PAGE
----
Meet the Almond Tree

Almond trees blooming in an orchard.

The almond tree is deciduous, growing 10 to 15 feet tall. They are beautiful trees. These trees produce pretty flowers in shades of pink and white. The trees produce fruits that resemble peaches. When the almond fruit matures, the outer covering splits open and drops a pit. The nut is inside here, which means that technically the almond isn’t a nut. It’s a seed because it is surrounded by a fruit.

If you want to see an almond tree, head to central California. There are more than 6,000 almond growers in the central part of the state, where conditions are absolutely ideal for these trees.

Different Types of Almonds

Many different almond varieties are grown around the world. Different types of these nuts are grown in Spain, Italy, Cyprus, and all around the Mediterranean. There are dozens of different types of almonds grown in California alone. But apart from the names, these nuts don’t have a lot of differences between them.


Almonds' nutrition facts

You don’t have to be a health nut to appreciate the value of eating nuts. It’s pretty well-known that they’re a good source of protein and packed with vitamins and minerals. But almonds are truly the best of the best. They pack in more nutrition than any of those other nuts, a pretty good claim to fame.

In a one-ounce serving of almonds, which is about 23 whole nuts, you’ll get six grams of protein, four grams of fiber, and a healthy dose of calcium, potassium, riboflavin, magnesium, and vitamin E. Like all nuts, they are somewhat high in fat, packing about 14 grams in that same one-ounce serving. However, this is almost all monounsaturated fat, which is a heart-healthy fat that is actually good for you in moderation.

An ounce of these nuts also contains just over six grams of carbohydrates, three and a half grams of fiber, and 164 calories.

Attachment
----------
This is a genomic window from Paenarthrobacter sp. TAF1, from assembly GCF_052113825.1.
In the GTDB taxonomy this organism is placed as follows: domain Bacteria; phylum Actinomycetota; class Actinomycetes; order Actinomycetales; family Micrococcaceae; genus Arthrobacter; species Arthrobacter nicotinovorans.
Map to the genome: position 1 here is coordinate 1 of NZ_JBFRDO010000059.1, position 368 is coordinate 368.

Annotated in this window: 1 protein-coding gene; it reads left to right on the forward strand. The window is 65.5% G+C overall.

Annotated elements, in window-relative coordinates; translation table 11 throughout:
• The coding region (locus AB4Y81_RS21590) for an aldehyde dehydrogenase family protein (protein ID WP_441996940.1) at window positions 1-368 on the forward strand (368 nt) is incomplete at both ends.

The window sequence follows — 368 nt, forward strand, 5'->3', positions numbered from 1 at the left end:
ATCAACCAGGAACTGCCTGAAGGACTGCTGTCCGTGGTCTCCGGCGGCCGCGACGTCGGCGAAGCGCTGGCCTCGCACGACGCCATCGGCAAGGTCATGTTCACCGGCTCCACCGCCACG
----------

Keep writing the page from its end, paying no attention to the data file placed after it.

You’ll get more nutritional value from consuming almonds if you leave the almond skin on. That’s the papery outer covering that surrounds the nut.

Health Benefits

Almonds are full of antioxidants that protect you from all kinds of bad stuff. They can help you fight off cancer, inflammation, and even aging. Forget the fountain of youth. Just keep some of these nuts in the house!  They’re also full of vitamin E, which keeps your cell membranes strong and prevents them from being damaged. Vitamin E can potentially lower your risk of heart disease and Alzheimer’s disease.

This is one of the best possible snacks for people with diabetes because these nuts help control blood sugar levels and don’t have a lot of saturated fat. They have plenty of healthy fat and fiber and they’re low in carbs, which is why they’re also a great all-around diet snack food.

Protein and fiber help you feel full, so you don’t have to eat a lot of the nuts to feel like you’ve had a satisfying snack. This makes them an effective snack for weight loss. You can use them to reduce hunger pains and give yourself an infusion of vitamin E, magnesium, and other nutrients your body needs.

Because they are high in magnesium, almonds may also help reduce blood pressure. They also lower LDL cholesterol levels, the “bad” cholesterol levels that can lead to heart disease and other health problems. In studies, eating almonds every day has been shown to reduce high cholesterol levels that can lead to heart disease.

How to Roast

Roast raw almonds in a pan with wooden spatula.

Roasted almonds are a tasty, nutrient-packed treat. The roasting process brings out the natural flavor of the nuts and adds some crunch. Roast them in the oven at 325 degrees F by spreading them out on a baking sheet and letting them toast for about 15 minutes. Make them in a skillet by cooking them on medium heat for just about five minutes. You’ll know they’re done when they turn slightly brown and become aromatic.

You can even make toasted almonds in the microwave. Spread them in an even layer on a microwave-safe plate and zap them for just one minute and you’ll get a nice, toasted taste.

Add a little oil and spices or sugar to give your nuts even more flavor. Just remember that these additions will also give the roasted nuts more calorie content.